Fixed/mobile convergence - who wins?

When worlds collide, people get hurt. In the telecoms world, mobile operators and fixed operators have been at each others' throats for some time now, with mobile operators attempting to replace users' landlines, at home and in the office.

The convergence of fixed and mobile networks is going to intensify that conflict.

Fixed/mobile systems make an arena
Converged systems give the customer one handset that calls on both mobile networks and on indoor networks - usually a Wi-Fi network connected to the Internet. In the case of the enterprise, the indoor part of the system has to work with an IP PBX to co-operate with other office phones.

A user with one handset for both worlds will, the argument goes, only need one provider, so the stage is set for a fight to the finish between fixed and mobile providers.

Why it's tough for mobile operators
Some observers have said that convergence will favour the mobile operators. In Japan, for instance. NTT DoCoMo is selling converged phone systems to big companies. Customers use NEC dual-mode handsets, that connect via DoCoMo's mobile network outside the office. In the office, they connect over Wi-Fi to the customer's IP PBX.

The service allows mobile operator DoCoMo to sell fixed infrastructure. To some this is an example of how mobile operators can encroach on fixed territory. To others, it's just the exception that proves the rule.

"I think the NEC/DoCoMo example highlights that converged handsets will
damage the cellular business model, not promote it," says Dean Bubley of Disruptive Analysis. "I'm not aware of any other cellular operator besides DoCoMo that
would have the first clue about the PBX integration needed with the NEC

Convergence is the fixed operators' home turf, he says. They "get" PBXs, and mobile operators don't. Once the fixed operator has converged handsets, all it needs for a converged service is an MVNO agreement which uses an existing mobile operator's infrastructure. "Which is more likely?" he asks. "Fixed operators building
MVNOs, or cellular operators building PBX expertise."

Bubley's report VoWLAN Business Models: How the wireless VoIP market catalyses fixed-mobile convergence argues that the fixed operators will win.

Smartphones let convergence in
The converged phones that are under development will look very much like smartphones. Indeed, the Wi-Fi element will be yet another feature, alongside the camera and the push email client that will be used to sell smartphones (albeit with a much slower uptake - no one expects more than around five percent of phones to have Wi-Fi by 2009).

"It's a coincidence that smartphones have arrived at the same time as VoWLAN, and allowed third parties to take advantage of it," says Bubley. Mobile operators are used to owning the handset, but the infrastructure behind a converged service will favour the fixed operator.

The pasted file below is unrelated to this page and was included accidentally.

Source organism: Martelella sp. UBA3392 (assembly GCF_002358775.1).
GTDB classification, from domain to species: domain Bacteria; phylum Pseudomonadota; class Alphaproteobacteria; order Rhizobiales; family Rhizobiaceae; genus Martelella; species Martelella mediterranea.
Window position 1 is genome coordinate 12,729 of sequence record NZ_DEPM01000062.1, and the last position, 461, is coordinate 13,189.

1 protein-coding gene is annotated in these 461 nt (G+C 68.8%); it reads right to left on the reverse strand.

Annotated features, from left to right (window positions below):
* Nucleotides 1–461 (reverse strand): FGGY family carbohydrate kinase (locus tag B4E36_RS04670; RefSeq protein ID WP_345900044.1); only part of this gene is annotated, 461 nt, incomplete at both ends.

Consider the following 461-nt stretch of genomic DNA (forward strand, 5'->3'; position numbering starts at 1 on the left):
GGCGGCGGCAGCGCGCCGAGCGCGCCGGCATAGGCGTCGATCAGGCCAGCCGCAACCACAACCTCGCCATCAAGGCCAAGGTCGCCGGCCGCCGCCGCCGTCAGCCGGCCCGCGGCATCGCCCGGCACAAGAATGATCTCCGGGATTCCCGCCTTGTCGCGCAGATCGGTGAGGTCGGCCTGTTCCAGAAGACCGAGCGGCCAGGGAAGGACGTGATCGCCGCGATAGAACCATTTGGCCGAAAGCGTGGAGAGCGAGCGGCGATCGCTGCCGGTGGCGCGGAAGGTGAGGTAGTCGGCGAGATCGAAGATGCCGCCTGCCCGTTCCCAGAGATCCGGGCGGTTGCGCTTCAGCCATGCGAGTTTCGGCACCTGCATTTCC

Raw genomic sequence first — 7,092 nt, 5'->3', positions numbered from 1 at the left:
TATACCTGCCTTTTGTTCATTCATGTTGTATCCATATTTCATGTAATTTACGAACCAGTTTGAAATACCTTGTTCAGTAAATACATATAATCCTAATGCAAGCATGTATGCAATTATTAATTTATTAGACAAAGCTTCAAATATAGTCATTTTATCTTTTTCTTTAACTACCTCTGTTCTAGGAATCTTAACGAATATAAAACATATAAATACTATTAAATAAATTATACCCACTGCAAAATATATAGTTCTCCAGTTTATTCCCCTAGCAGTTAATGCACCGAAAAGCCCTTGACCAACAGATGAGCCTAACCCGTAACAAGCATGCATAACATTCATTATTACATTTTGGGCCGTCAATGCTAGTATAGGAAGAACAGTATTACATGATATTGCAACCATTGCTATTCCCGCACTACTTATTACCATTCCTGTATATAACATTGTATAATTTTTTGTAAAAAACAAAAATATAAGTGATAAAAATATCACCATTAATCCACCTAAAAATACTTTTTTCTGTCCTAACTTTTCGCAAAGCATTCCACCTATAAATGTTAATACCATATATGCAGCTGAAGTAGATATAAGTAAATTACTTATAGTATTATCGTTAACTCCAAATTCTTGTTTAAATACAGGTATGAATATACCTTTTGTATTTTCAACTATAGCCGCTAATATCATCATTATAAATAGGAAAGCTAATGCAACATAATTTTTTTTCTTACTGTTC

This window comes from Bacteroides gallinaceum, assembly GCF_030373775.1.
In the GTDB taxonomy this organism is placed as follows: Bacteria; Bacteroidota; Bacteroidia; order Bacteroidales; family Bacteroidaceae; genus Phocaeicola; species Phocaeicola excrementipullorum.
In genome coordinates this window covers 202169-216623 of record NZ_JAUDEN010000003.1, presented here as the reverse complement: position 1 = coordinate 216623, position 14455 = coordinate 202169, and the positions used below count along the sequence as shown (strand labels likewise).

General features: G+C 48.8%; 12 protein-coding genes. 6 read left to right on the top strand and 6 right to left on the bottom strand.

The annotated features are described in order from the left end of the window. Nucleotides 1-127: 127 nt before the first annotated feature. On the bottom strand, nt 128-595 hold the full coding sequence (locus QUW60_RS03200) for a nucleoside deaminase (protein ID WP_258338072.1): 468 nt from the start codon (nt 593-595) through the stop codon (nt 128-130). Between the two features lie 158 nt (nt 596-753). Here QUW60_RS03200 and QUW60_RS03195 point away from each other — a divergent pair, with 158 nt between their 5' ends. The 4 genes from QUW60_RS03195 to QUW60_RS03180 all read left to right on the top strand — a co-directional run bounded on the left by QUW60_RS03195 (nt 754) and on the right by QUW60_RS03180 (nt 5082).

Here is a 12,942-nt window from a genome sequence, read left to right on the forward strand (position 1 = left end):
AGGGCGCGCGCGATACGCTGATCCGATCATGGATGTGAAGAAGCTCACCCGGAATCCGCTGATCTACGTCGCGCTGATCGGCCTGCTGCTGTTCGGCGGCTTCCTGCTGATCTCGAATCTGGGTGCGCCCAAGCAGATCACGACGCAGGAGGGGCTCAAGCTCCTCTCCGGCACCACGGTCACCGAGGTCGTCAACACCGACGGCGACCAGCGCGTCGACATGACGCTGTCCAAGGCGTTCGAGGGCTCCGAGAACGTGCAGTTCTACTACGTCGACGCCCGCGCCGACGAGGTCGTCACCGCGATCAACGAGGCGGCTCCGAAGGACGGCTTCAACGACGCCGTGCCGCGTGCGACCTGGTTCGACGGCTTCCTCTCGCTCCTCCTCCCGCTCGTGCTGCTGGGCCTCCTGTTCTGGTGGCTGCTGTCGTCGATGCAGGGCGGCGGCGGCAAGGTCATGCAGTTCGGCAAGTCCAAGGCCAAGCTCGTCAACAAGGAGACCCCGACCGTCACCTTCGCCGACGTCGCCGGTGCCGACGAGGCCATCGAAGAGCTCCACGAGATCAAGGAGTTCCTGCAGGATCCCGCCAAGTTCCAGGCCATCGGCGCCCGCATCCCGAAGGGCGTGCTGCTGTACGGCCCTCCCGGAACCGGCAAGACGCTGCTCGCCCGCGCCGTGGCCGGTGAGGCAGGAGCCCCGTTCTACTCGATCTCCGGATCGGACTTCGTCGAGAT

Fixed operator BT, for instance, has used a MVNO agreement with Vodafone to come out with Fusion before any mobile operator did the reverse.

VoWLAN can disrupt mobile revenues
Apart from technical capabilities, if we look at the revenues, it is mobile operators that stand to lose most. At the moment users spend a vast amount on mobile calls inside buildings, that could be made cheaper, if less conveniently, on fixed phones.

Whoever provides converged services, their main selling point to users will be cheaper in-building calls. That means a loss of revenue to mobile operators. If they manage to get into converged services, they can accept that and offset that against new business. If not, it's just lost revenue.

Bubley thinks it's more subtle. Even if not many users take up the converged services, their very existence will force prices down: "The largest impact of VoWLAN will be its pricing leverage on tariffs, rather than outright substitution for conventional cellular calls."

Who has IP first wins
Another reason for fixed operators gaining is that they have more mature IP strategies. "VoWLAN brings VoIP into the mobile domain, several years before [mobile] carriers and their suppliers intended," says Bubley. BT's Fusion, for instance, will play heavily on BT's next generation network.

In the long term, running voice over other mobile data services could have more impact, says Bubley: "Third party VoWLAN is potentially a Trojan Horse for much more disruptive long-term forms of VoIP-over-3G."

Converged services based around using the Internet will be based on SIP, and will be more viable than those based on the cellular operators' UMA standard (renamed GAN, for generic access network, as part of the 3GPP standard for 3G services). UMA/GAN merely uses unlicensed networks for the coverage.

After a short head start, UMA will be beaten by SIP, says Bubley. He predicts 30 million dual-mode handsets by 2009, but only 6.7 million of those will be UMA.

"By the time cellular operators get around to rolling out IMS [the IP multimedia subsystem] and then 3GPP R6 and R7, it may be too late to stem the flow of competing 'native VoIP' solutions," says Bubley. "By adopting SIP-based VoWLAN now, they have a chance to play in, and properly direct the future of the mobile marketplace as it collides with the unstoppable world of IP."

There's some doubt whether they will actually take that chance.